There are hundreds of poetry generation programs on the Internet – that is, systems capable of producing poetry automatically – but what can they be used for? Do these programs have an interest, beyond that of satisfying their designer?
We have heard a lot about GPT2 or GPT3, these huge computer programs capable of producing very realistic texts, and even poetry. GPT2 and GPT3 are in fact “models”, species of knowledge bases, fed by billions of sentences and texts gleaned from the Internet, and “digested” in order to be able to produce new texts, inspired by old texts, but in very different times.
To produce poetry, it is “enough” to add constraints: monitor the rhymes and the length of the lines, respect the overall structure, the absence of repetition in rhymed position, etc. Automatic generation systems are having some success (we find a phenomenal number of them on the Internet) because the task is fun, playful, but also complex if we want to produce texts with meaning (and even more if we want to control what is said).
We therefore have here an ideal setting for experimenting (often without funding constraints): the generation of poetry is often a hobby and a hobby, for the researcher as well as for the enlightened amateur.
A question arises, however. Are these systems worthy of attention?
On the literary level, most systems are still, it must be admitted, quite rudimentary and have difficulty in competing with Baudelaire or Rimbaud. The most advanced are however impressive, and it is above all the training base that plays a crucial role (that is to say all the texts which have enabled the system to learn. We can indeed provide a system dataset reduced but specialized (works by poets of the XIX th century for example) to “specialize” a system, adapt cost. We can then get systems who write paragraphs on the way de Balzac, or poetry in the style of Baudelaire.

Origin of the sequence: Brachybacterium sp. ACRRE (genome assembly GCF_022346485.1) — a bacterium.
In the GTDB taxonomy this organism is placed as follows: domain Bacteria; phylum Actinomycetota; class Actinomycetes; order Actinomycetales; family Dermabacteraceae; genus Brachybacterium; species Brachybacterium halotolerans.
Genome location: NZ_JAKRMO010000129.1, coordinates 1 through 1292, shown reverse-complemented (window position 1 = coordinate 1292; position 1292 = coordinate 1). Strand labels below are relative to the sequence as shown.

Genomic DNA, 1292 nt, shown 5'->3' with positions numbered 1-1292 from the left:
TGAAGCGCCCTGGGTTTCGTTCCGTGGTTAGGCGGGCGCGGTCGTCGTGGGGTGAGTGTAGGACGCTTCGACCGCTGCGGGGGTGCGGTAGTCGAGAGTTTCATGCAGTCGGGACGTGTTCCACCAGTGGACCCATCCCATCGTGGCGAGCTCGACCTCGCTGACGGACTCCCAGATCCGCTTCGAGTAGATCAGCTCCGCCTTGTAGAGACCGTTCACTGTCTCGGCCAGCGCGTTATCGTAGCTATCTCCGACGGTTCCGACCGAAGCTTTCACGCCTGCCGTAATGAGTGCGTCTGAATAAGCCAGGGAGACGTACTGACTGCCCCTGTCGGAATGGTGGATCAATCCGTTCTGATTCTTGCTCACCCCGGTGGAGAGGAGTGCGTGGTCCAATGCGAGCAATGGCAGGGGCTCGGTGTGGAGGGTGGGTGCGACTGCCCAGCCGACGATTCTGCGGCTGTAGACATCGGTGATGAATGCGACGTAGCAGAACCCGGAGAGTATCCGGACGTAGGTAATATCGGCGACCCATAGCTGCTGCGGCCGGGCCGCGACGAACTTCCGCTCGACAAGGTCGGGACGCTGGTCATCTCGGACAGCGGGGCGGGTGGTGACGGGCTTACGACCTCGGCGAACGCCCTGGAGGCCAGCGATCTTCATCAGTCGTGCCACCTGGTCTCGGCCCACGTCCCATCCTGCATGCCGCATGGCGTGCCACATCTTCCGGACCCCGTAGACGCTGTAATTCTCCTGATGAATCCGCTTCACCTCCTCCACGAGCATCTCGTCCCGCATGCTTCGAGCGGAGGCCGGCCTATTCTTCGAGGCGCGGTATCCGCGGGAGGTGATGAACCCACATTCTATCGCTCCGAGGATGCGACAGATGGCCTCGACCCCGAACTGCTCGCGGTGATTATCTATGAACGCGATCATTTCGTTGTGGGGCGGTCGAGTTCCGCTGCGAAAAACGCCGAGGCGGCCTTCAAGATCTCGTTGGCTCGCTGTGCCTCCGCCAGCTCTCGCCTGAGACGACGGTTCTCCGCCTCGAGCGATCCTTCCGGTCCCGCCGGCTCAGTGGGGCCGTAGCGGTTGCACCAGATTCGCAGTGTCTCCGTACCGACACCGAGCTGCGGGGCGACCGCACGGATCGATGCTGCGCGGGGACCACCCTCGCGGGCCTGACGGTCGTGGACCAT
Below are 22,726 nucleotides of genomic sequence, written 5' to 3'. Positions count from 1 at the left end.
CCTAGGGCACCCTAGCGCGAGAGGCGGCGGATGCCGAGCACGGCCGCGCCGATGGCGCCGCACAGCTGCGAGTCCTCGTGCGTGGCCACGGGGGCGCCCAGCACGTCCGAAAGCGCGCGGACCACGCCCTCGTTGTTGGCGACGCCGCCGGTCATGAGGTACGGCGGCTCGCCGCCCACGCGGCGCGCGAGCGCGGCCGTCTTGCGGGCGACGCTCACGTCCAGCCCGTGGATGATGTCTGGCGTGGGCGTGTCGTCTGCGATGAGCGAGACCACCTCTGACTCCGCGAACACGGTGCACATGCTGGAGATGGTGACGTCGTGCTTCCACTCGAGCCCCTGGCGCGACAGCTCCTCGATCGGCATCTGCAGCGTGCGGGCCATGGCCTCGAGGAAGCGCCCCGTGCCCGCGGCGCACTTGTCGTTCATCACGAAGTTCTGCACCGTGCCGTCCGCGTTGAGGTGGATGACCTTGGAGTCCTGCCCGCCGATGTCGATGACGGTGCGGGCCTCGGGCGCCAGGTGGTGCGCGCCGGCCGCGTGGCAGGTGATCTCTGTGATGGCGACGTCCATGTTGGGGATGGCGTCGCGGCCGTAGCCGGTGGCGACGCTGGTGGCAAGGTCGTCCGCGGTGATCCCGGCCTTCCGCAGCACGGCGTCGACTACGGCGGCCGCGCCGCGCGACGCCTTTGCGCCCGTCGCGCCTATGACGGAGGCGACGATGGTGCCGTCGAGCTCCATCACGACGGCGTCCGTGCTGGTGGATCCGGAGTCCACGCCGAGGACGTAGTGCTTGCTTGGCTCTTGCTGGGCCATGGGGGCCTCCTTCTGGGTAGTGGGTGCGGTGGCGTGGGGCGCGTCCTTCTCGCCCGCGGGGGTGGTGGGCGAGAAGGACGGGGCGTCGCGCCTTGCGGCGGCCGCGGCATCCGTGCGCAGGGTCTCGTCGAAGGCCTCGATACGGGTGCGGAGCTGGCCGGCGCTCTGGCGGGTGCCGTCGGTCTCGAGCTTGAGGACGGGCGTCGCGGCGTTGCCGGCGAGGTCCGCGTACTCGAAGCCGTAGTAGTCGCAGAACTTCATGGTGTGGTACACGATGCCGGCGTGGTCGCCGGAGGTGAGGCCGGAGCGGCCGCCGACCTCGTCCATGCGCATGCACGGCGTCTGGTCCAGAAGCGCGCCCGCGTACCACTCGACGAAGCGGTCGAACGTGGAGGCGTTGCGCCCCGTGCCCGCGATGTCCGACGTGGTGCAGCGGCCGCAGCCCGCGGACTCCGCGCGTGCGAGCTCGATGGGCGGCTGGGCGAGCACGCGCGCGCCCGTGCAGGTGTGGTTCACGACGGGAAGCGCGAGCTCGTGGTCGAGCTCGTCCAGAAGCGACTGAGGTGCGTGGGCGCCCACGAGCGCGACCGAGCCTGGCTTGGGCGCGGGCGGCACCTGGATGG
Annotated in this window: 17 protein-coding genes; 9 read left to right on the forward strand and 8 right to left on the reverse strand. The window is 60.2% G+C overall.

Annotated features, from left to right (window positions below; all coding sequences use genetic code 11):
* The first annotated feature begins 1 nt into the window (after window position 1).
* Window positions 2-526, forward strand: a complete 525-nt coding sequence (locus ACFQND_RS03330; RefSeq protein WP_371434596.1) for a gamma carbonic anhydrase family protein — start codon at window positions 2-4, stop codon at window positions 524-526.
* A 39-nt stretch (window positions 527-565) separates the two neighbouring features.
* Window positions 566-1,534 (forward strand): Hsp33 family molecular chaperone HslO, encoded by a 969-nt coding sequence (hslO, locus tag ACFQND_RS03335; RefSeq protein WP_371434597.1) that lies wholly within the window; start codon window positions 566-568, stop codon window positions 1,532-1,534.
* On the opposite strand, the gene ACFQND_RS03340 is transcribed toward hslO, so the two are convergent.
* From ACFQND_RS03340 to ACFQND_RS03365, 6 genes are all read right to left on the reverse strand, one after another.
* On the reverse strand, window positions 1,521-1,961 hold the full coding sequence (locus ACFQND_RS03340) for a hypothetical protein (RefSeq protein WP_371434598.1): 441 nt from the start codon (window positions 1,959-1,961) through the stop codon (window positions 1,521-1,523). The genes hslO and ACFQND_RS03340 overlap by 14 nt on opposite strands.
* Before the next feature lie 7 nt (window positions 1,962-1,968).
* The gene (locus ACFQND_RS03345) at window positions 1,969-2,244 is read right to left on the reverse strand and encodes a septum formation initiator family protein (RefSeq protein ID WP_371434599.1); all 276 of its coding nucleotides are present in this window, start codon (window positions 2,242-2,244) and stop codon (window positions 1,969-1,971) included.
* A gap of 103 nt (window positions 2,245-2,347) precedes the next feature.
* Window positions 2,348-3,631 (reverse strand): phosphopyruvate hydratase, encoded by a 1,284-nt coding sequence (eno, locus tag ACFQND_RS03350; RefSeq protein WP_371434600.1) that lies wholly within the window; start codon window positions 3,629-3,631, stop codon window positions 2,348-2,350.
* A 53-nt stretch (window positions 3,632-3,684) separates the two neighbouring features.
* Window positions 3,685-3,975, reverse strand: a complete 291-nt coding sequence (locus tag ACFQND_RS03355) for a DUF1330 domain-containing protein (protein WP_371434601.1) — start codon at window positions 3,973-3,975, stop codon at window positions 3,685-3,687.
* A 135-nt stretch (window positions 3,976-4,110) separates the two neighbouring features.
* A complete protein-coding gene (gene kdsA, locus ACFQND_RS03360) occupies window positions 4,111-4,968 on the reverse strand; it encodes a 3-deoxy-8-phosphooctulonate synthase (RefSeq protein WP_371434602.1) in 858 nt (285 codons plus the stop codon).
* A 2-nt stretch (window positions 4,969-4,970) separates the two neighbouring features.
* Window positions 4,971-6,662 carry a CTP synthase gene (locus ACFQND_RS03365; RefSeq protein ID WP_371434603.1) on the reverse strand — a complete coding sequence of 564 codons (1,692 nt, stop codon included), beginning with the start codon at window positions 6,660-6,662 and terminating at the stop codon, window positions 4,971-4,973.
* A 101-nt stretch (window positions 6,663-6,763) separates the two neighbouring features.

However, it should be noted that the results appearing in the press (whether it be the generation of prose or poetry) are often the fruit of multiple trials, or even the fruit of post-editing work on the part of the journalist.
The Oupoco project
The Oupoco project (Ouvroir de poésie combinatoire) that we developed with a team from the LATTICE laboratory , had a more modest goal. Like Queneau’s experience in One Hundred Thousand Billion Poems , our primary ambition was to produce billions of poems simply by recombining verses from a representative French poetic corpus.
To this end, we have assembled a database of more than 4000 sonnets by authors ranging from the beginning of the 19 th to the beginning of the 20 th century. While all of Queneau’s lines rhyme together, we had to automatically determine the rhyme of each line in order to be able to produce rhyming poetry. From the start, the project was therefore more of an analysis project than a generation project (as shown in this video .
This project may seem damaging, in that it would pass poetry for “rubbish”. But the goal is obviously quite different. Concrete experiences and the meeting with the public have shown us that this fear is largely unjustified. The public (young and old, women and men) are amused, intrigued, want to know more. An audience usually not attracted to poetry is interested in what is produced. The public is not naive, even when it comes to children: they can see the fabricated, strange and playful nature of the affair. He knows that behind what is produced hide other texts and the incongruity of an extraordinary verse often pushes to go and see the original context, that is to say the original poem.